Instead of arguing over importance, argue over output.
Each person should commit to a set number of projects that they can get done by the end of the week. They are either going to get them done or not. On Monday they will have to argue about whether they got them done on time. For now you can narrow the projects down to the most essential items.
The Power of Later
The beauty of focusing on what gets done this week is that you automatically know that everything else gets done later.
We generally separate projects that are going to get done later into two categories — “Near Term” and “Long Term”.
Near-Term projects are what you’ll probably work on next week, or next month, or whenever you’ve cleared the “Immediate” category. It doesn’t really matter. You don’t need to shift dates or pretend you know that on Tuesday of next June you’ll be working on Day 9 of a project. You have no idea, so stop pretending. Just commit to doing it later.
Long Term but not Forgotten
The Long Term category isn’t just a graveyard for Near-Term projects. It’s the place where you put great ideas when you don’t know where they fit into the master plan.
Inevitably you’ll have some great idea while singing to Britney Spears in the shower (we won’t tell anyone) and you’ll want to commit it somewhere. This is the home for that gem. You’re basically saying that at some point, if you ever make it through the Near-Term category, you’ll consider it as a new project.
Projects that have been crossed off and completed need their own category. Instead of just deleting completed projects, it makes sense to store them somewhere, even if only temporarily.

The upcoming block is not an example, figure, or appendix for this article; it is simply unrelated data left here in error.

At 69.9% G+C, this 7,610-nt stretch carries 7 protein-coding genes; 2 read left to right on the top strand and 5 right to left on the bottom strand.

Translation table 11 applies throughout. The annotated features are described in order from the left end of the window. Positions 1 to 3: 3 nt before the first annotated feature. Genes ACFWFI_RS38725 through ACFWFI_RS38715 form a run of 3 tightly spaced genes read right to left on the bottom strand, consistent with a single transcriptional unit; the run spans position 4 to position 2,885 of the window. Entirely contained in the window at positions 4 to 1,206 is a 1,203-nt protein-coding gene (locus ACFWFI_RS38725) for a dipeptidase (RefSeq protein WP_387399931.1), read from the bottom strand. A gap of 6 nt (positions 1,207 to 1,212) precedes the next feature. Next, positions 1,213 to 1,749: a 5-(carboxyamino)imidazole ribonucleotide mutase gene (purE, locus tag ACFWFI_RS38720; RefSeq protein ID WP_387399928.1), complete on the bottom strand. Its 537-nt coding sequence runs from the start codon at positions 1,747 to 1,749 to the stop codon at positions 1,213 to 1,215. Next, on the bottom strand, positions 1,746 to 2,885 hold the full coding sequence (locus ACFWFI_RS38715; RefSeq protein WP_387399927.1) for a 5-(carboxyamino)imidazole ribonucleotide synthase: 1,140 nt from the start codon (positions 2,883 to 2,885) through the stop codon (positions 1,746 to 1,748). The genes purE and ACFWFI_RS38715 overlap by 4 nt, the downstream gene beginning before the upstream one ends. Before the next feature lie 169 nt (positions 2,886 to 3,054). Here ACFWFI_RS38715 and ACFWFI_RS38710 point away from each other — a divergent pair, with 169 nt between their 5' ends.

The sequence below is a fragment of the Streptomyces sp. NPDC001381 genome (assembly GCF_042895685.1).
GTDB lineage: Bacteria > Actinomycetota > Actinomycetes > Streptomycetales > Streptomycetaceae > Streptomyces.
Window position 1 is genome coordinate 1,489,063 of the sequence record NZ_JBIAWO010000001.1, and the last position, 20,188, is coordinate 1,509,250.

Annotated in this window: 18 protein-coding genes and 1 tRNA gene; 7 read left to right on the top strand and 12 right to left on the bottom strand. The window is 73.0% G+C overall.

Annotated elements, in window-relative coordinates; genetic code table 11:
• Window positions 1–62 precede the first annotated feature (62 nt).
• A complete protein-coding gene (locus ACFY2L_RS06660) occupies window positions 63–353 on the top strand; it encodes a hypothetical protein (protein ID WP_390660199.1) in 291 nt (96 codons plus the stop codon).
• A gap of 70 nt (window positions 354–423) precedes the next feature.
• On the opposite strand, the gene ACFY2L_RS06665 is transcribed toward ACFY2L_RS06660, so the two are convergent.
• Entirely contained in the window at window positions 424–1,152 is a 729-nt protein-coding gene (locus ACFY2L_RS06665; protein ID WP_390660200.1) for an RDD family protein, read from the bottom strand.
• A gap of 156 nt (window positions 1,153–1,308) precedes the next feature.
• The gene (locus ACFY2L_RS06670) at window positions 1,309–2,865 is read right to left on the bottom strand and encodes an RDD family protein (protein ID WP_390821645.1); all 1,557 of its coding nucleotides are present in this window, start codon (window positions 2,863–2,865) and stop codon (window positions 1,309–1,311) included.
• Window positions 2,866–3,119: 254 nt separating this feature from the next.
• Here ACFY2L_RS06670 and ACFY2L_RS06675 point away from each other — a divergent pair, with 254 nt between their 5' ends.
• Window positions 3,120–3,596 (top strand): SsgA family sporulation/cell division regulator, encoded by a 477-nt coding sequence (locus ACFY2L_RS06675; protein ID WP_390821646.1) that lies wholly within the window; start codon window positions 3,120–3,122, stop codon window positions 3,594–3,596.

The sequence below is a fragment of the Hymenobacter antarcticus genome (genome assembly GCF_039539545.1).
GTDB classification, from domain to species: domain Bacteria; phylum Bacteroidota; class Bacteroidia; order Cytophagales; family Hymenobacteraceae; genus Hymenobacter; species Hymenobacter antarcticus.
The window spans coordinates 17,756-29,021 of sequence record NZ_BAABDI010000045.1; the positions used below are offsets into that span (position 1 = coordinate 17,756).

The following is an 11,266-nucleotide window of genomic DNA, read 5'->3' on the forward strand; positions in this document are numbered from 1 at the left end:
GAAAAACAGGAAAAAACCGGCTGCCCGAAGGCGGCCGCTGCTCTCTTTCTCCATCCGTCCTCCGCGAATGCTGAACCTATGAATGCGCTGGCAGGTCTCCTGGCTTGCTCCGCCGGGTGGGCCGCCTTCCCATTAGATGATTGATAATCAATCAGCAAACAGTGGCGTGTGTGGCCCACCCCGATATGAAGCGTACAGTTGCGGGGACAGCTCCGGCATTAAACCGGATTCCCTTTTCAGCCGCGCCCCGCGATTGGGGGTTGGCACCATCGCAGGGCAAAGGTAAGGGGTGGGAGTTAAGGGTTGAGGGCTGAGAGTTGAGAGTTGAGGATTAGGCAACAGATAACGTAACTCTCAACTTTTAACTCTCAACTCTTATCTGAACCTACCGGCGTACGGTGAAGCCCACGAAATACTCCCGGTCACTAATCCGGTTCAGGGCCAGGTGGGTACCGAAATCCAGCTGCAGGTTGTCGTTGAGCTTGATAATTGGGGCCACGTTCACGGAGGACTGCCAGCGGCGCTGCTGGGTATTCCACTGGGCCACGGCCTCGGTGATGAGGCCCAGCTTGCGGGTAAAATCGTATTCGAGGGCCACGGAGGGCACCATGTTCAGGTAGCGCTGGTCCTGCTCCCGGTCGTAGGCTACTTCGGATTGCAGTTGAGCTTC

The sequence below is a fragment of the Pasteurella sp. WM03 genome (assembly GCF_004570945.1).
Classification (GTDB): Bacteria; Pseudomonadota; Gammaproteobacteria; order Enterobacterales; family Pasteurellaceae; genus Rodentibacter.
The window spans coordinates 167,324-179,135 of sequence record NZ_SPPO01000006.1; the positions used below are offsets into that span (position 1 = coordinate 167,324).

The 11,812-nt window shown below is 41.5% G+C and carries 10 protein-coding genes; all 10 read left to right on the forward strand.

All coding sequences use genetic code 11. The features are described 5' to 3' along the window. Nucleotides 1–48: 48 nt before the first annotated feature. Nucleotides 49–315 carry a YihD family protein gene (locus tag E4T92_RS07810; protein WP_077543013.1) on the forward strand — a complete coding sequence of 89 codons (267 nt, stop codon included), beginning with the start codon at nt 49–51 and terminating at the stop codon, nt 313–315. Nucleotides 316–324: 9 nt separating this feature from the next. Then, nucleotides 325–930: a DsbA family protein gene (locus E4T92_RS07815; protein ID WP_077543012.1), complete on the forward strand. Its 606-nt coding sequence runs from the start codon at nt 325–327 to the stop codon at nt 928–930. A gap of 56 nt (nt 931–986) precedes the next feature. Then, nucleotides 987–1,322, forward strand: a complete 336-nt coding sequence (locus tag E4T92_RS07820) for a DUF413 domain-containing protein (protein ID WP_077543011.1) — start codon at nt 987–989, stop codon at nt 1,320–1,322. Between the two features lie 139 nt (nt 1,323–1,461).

Moving them to Completed lets everyone know what’s gotten done. It also gives the team a sense of accomplishment. There’s something awesome about watching the number of completed items stack up. It’s also kind of fun to go back a year from now and see what you thought was important back then.
All of these acrobatics lead to the main event on Mondays. That’s when the team gets together to figure out what’s important and what should have gotten done last week.
A few interesting things happen. The first is, we’re forced to rethink the business. Unlike companies with static goals, the needs of a startup company can change daily. Therefore it helps to validate the projects and goals on a regular basis. It’s rare that our order of events stays the same for long.
The other byproduct of this system is accountability. People hate saying “I didn’t get this done,” and since the PML tracks progress weekly, it keeps us all under the gun to not be “that guy” in the meeting. Childish peer pressure? Sure. But it’s damn effective.
It’s Just Simple
Hopefully you’ll download a sample copy of our PML and say “This is just a simple spreadsheet. There’s nothing complicated here.” That’s the point — it’s not complicated. It’s just a spreadsheet, it cuts straight to who should be doing what, and it keeps everyone focused.
That’s the whole point of a project management system in the first place, right?
Wil Schroter is the co-founder and CEO of crowdfunding site Fundable.com. Wil has founded 8 companies including Virtucon Ventures, Fundable.com, Blue Diesel, Unsubscribe.com, Affordit.com, GotCast.com, Go BIG Network, and Bizplan.com.
[Top image credit: Goodluz/Shutterstock]
VB's research team is studying web-personalization... Chime in here, and we’ll share the results.